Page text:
JPMorgan poised to take control of Chinese asset manager

JPMorgan poised to take control of Chinese asset manager

JPMorgan’s fund arm is a share purchase away from becoming the first foreign group to take control of an asset manager in China, after its joint venture partner in the country put 2 per cent of their business up for sale.

Shanghai International Trust revealed it would auction the stake in China International Fund Management in a stock exchange statement on Wednesday. Analysts expect JPMorgan Asset Management to snap up the offering.

A sale to JPMorgan would raise the US company’s stake to 51 per cent while reducing its Chinese partner’s holding to 49 per cent. Reforms last year allowed foreign businesses to take a 51 per cent stake in Chinese fund managers for the first time, stoking speculation that some foreign asset managers with minority stakes in joint ventures could move to obtain controlling positions.

JPMorgan on Wednesday declined to comment on the sale but it had previously said it wanted to increase its stake in the joint venture. Taking control would give it first crack at a huge market — a report this month by Morgan Stanley and consultancy Oliver Wyman forecast that the pool of assets sourced from Chinese clients would increase from $5.3tn to $9.3tn as early as 2023.

Peter Alexander, managing director of Z-Ben Advisors, a consultancy that advises foreign asset managers in China, said he was optimistic JPMorgan could buy the shares and receive regulatory approval for control relatively quickly. But he cautioned that this was not guaranteed.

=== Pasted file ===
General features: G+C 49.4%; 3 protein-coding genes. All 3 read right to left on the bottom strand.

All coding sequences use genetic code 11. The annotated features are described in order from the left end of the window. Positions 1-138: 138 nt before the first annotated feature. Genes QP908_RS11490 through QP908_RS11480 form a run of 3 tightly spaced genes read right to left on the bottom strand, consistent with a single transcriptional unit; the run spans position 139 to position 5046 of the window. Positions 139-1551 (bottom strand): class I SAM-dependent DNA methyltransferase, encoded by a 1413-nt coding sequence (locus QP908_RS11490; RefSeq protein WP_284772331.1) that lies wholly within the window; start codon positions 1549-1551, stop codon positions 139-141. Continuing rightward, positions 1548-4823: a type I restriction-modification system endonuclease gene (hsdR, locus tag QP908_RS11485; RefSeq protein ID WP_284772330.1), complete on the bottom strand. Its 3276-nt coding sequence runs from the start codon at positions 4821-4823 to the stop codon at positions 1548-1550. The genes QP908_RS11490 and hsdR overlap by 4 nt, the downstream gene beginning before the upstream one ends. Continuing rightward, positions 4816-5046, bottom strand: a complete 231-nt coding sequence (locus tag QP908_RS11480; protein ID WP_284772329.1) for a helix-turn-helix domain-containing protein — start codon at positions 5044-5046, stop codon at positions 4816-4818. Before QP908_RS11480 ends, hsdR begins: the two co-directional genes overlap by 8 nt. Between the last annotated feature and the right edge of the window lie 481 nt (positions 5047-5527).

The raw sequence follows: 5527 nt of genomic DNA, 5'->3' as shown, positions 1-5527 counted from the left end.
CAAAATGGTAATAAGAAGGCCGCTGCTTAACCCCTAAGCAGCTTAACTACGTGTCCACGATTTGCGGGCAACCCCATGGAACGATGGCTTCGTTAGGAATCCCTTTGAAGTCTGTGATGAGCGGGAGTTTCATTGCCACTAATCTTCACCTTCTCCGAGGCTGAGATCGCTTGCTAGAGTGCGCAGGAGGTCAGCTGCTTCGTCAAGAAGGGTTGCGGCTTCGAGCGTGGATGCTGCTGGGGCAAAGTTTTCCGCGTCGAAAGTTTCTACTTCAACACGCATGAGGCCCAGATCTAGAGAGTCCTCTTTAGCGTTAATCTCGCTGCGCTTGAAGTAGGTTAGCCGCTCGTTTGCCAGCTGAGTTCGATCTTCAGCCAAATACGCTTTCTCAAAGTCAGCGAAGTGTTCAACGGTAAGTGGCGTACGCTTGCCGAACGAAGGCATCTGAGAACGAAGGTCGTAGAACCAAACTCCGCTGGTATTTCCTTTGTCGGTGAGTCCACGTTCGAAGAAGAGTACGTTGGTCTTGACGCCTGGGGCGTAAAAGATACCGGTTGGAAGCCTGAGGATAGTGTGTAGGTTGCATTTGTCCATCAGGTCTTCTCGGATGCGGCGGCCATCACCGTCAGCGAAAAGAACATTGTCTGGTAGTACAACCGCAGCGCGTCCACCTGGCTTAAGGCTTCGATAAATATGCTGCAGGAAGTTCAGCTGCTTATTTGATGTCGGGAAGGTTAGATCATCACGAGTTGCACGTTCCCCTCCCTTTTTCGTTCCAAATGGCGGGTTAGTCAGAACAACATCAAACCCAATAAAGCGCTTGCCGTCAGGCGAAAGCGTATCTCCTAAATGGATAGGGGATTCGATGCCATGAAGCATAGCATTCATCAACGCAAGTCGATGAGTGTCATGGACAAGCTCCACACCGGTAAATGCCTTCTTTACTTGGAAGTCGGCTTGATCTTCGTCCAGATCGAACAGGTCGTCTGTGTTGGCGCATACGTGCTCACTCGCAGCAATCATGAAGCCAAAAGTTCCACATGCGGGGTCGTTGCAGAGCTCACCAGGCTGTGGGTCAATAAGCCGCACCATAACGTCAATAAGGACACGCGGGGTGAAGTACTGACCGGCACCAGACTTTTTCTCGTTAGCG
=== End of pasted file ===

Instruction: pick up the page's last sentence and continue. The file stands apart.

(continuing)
“While it looks as though it’s a pretty straightforward process, it’s still a public auction and this is China, anything can happen,” he said.
He said that if a sale went through, other foreign asset managers seeking control of their JVs were also likely to get the green light — provided Beijing and Washington agreed on a trade deal.

“The only variable we believe has been holding this process up is the ongoing bilateral dispute between China and the Untied States,” Mr Alexander said. International fund managers have moved to expand their presence in China this year.

BlackRock’s chief executive last month said the company was “very engaged” with Chinese regulators on gaining majority control of a local asset manager, while Morgan Stanley bought an additional 5.5 per cent of its local fund management business via online marketplace Taobao, taking its stake to almost 43 per cent.

JPMorgan in January won approval from China’s securities regulator to sell two Hong Kong-based funds into the mainland.